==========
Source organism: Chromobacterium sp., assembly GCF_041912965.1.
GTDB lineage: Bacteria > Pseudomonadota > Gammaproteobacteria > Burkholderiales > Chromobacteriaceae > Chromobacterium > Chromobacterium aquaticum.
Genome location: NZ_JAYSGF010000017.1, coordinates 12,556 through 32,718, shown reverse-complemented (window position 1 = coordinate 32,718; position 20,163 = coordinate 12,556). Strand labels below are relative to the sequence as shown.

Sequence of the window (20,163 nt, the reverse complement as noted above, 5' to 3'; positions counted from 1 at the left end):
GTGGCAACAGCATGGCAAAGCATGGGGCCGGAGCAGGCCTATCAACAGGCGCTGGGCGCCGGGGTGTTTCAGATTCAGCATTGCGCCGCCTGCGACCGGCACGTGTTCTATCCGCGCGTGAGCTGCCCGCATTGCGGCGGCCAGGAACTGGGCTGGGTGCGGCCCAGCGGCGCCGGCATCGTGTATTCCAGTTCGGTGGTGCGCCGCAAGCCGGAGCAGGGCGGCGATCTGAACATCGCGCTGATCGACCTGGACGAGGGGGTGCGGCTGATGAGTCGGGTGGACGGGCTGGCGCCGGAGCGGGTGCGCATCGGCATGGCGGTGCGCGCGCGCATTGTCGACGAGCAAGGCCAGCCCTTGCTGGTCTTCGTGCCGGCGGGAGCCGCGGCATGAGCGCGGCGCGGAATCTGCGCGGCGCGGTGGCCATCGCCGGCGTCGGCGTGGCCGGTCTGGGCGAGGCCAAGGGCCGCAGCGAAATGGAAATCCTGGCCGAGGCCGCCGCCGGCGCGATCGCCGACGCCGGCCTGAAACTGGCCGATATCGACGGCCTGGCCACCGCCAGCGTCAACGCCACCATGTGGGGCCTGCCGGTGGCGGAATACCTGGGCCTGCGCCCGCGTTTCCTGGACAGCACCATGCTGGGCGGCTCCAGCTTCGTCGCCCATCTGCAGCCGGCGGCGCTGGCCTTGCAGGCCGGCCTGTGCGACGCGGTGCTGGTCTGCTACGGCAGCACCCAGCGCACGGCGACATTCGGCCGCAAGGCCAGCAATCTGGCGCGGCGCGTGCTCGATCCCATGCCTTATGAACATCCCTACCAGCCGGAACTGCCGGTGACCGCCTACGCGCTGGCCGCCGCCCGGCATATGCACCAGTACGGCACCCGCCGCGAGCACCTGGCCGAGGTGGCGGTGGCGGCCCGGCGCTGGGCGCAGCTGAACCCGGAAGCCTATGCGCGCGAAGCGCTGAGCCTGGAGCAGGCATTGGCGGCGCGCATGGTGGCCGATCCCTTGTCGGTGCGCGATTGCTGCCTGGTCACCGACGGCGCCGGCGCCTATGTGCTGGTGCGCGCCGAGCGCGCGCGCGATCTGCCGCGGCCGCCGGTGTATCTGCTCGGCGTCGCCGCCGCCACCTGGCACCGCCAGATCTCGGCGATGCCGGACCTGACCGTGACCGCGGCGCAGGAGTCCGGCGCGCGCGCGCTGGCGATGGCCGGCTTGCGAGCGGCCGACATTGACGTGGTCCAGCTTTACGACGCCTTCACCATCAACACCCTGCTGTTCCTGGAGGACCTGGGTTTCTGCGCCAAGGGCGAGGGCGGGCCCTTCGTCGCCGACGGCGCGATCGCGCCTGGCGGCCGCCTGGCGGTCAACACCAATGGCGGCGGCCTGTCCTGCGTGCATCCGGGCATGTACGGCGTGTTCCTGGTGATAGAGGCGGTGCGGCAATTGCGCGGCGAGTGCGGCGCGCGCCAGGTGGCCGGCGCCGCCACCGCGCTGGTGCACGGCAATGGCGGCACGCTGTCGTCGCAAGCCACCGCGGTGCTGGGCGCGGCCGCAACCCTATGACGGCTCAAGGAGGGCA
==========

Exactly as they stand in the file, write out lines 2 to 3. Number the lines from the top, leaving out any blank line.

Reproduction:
GTDB lineage: Bacteria > Pseudomonadota > Gammaproteobacteria > Burkholderiales > Chromobacteriaceae > Chromobacterium > Chromobacterium aquaticum.
Genome location: NZ_JAYSGF010000017.1, coordinates 12,556 through 32,718, shown reverse-complemented (window position 1 = coordinate 32,718; position 20,163 = coordinate 12,556). Strand labels below are relative to the sequence as shown.